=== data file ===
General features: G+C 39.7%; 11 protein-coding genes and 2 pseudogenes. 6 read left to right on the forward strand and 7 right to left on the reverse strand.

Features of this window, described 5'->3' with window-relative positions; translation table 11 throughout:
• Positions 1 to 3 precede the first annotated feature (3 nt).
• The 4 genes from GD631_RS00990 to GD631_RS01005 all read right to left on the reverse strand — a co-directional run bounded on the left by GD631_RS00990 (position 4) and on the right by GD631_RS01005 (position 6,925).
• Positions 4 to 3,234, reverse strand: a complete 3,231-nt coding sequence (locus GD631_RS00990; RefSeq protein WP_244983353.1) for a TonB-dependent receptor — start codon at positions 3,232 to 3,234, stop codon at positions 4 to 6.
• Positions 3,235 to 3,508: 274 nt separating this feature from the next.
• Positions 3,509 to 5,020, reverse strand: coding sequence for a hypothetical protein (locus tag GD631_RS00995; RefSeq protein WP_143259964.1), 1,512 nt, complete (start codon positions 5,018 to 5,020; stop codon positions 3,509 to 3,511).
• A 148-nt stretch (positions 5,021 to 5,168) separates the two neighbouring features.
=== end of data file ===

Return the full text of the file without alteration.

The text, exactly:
General features: G+C 39.7%; 11 protein-coding genes and 2 pseudogenes. 6 read left to right on the forward strand and 7 right to left on the reverse strand.

Features of this window, described 5'->3' with window-relative positions; translation table 11 throughout:
• Positions 1 to 3 precede the first annotated feature (3 nt).
• The 4 genes from GD631_RS00990 to GD631_RS01005 all read right to left on the reverse strand — a co-directional run bounded on the left by GD631_RS00990 (position 4) and on the right by GD631_RS01005 (position 6,925).
• Positions 4 to 3,234, reverse strand: a complete 3,231-nt coding sequence (locus GD631_RS00990; RefSeq protein WP_244983353.1) for a TonB-dependent receptor — start codon at positions 3,232 to 3,234, stop codon at positions 4 to 6.
• Positions 3,235 to 3,508: 274 nt separating this feature from the next.
• Positions 3,509 to 5,020, reverse strand: coding sequence for a hypothetical protein (locus tag GD631_RS00995; RefSeq protein WP_143259964.1), 1,512 nt, complete (start codon positions 5,018 to 5,020; stop codon positions 3,509 to 3,511).
• A 148-nt stretch (positions 5,021 to 5,168) separates the two neighbouring features.